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Skip to 0 minutes and 9 seconds As our next topic, we would like to discuss a few aspects of protocol message geo-location. Geo-location is the process of leveraging the measurement information contained in a radio resource protocol (or RRC) message to estimate the UE position at the time the protocol message was sent. Remember from the previous video, that such measurement information

Skip to 0 minutes and 28 seconds includes: the serving cell identifier, the time of arrival, the time delay of arrival, and the receive power from the serving cell and neighboring cells. The geo-location process then uses some mathematical algorithms to estimate the UE’s position. These algorithms include a position estimation, based on the time of arrival. This can be used for 3G radio technology, where a propagation delay is contained in some RRC messages. Also, some 2G, so GSM, messages contain timing information called timing advance, which can be leveraged. Another algorithm estimates the position from a reported time difference of arrival. This algorithm can be applied to the 3G system only, where necessary synchronization offsets are reported in RRC messages.

Skip to 1 minute and 16 seconds The most powerful algorithm uses the reported receive signal strength from the serving and neighboring cells. These measurement values are correlated with a path loss prediction in order to estimate the UE position. Other algorithms use the identifiers of the serving and neighboring cells, which are also contained in the RRC messages, in order to estimate the UE position from overlapping cell serving areas. Depending on the vendor of the geo-location solution, further heuristics or specific signatures might also be used in estimating the UE position. The pictures on the right illustrate some of the algorithms graphically. The black polygons highlight target zones for a UE position estimate. For higher accuracy of the position estimate, the results of multiple such algorithms might be combined.

Skip to 2 minutes and 4 seconds The purpose of associating the protocol message with a position estimate in this geo-location process is the creation of a so-called “cell footprint”, which is a map of the measured receive power of a cell. Such a map is created by aggregating and averaging measurement values from protocol messages. The accuracy of such a map is determined again by geographical bins. All measurement values, that have a position estimate from the geo-location process and that fall within a geographical bin are averaged. This average is then used as the representative receive power in this bin of the cell footprint. Customer Experience Cell footprints generate geographical KPIs to identify issues concerning network health. Geo-located protocol message trace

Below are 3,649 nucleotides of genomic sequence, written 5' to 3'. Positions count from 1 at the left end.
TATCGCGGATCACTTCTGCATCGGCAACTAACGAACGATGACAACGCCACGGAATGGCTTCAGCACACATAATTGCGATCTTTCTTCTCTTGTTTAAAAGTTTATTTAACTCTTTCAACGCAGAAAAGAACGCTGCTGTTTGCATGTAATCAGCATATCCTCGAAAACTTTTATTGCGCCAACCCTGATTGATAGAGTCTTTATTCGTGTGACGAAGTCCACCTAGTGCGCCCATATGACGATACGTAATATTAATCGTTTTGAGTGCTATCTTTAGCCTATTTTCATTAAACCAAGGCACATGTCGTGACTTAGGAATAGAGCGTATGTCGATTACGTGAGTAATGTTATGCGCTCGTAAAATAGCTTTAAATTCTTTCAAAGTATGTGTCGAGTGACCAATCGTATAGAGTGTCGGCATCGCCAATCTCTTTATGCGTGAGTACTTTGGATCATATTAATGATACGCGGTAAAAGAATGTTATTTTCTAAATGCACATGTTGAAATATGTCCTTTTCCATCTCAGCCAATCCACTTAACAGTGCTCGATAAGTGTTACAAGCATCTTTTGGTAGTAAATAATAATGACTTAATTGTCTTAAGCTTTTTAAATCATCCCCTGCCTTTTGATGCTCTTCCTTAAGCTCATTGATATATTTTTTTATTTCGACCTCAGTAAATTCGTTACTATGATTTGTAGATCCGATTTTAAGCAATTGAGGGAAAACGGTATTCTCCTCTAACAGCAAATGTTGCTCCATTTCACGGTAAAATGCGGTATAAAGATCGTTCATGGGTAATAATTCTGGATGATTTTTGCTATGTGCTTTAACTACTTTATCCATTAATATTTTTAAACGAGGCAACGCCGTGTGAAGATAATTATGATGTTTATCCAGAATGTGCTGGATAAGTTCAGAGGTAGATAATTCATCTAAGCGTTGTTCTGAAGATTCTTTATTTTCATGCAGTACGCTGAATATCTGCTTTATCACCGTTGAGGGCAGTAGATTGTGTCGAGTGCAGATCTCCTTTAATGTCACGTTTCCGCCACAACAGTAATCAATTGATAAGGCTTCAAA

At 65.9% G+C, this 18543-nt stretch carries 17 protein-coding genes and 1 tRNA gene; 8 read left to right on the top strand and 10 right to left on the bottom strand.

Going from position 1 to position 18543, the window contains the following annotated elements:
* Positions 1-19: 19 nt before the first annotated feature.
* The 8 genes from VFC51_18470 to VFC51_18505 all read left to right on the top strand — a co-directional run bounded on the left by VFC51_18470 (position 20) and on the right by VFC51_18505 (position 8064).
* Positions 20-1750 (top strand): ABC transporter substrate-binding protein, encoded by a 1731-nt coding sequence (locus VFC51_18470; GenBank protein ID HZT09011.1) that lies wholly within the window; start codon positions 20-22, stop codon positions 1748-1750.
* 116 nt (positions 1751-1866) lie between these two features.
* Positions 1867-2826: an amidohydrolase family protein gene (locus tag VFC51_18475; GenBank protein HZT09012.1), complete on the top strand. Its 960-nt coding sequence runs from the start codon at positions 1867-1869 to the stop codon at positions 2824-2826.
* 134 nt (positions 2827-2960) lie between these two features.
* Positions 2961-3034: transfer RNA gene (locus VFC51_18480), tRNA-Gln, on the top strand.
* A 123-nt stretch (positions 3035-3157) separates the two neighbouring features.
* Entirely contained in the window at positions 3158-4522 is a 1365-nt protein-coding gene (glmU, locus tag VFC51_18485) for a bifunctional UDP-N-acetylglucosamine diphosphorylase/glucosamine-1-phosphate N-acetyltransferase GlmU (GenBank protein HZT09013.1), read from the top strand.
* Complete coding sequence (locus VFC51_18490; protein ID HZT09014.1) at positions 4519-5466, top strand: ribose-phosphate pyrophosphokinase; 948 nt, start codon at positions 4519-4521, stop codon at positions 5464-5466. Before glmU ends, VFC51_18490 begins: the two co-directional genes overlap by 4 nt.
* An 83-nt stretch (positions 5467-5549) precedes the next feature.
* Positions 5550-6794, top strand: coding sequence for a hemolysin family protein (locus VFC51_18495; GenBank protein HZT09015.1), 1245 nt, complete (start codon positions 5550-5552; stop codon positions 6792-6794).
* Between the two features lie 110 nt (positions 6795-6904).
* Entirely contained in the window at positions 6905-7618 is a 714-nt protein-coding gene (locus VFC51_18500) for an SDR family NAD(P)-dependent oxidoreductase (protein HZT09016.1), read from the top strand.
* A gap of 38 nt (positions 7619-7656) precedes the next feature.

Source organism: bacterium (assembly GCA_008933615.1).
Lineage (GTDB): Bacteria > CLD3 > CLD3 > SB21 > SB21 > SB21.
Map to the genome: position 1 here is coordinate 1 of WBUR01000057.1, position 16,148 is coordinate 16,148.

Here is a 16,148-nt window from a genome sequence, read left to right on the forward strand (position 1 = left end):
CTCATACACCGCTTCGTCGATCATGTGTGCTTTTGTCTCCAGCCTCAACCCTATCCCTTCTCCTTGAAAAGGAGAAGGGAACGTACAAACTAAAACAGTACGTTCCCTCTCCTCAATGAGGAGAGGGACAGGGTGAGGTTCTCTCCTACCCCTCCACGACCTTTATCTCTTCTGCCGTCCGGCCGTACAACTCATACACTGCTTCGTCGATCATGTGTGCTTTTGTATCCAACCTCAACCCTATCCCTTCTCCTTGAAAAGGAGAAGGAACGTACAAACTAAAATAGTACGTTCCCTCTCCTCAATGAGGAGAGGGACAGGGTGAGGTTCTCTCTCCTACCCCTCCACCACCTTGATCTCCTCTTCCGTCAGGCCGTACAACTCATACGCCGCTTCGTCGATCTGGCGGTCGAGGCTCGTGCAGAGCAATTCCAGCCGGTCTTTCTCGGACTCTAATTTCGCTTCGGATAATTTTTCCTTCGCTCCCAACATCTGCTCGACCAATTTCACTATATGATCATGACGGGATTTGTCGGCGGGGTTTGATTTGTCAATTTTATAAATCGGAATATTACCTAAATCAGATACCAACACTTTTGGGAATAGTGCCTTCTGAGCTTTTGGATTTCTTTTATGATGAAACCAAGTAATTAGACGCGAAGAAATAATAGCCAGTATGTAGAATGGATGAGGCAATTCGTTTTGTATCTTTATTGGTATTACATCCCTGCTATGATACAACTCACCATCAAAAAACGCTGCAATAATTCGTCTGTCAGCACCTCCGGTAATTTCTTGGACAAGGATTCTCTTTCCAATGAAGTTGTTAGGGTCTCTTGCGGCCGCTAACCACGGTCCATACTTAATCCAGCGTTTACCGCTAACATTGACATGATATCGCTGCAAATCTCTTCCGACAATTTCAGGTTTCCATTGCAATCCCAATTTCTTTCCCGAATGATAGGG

Skip to 2 minutes and 49 seconds data enable the following types of analyses: coverage, interference, and pilot pollution. This customer experience type of network analytics then allows for customer experience optimization. Before we finish this lesson, we would like to stress the importance of the geographic user experience analytics. A network analysis based on aggregated and averaged network management measurements only can identify, diagnose and resolve problems at a network level, by looking at the performance at a cell-level only. The result is all green network statistics that paint a convincing picture of network quality at all cells, but with persistent customer experience issues. Such a network-centric approach in network analytics

Skip to 3 minutes and 33 seconds and optimization misses out in crucial areas: no visibility into indoor performance, inability to identify problem locations, inability to identify coverage holes and areas of low throughput, inability to measure impact on key customer segments. On the other hand, geo-located customer experience data identify, diagnose and resolve more problems at geographic, customer and network levels. The Customer Experience Analytics generates geographical KPIs that allow engineers to assess the real customer’s experience of the network. We can clearly identify problems like pilot pollution, overshooters, or areas with any problems.

Geo-Location of User Measurements

Finally, we dive in to the topic of geo-location, which is the process of leveraging the measurement information contained in a radio resource protocol message.

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Introduction to Radio Network Optimization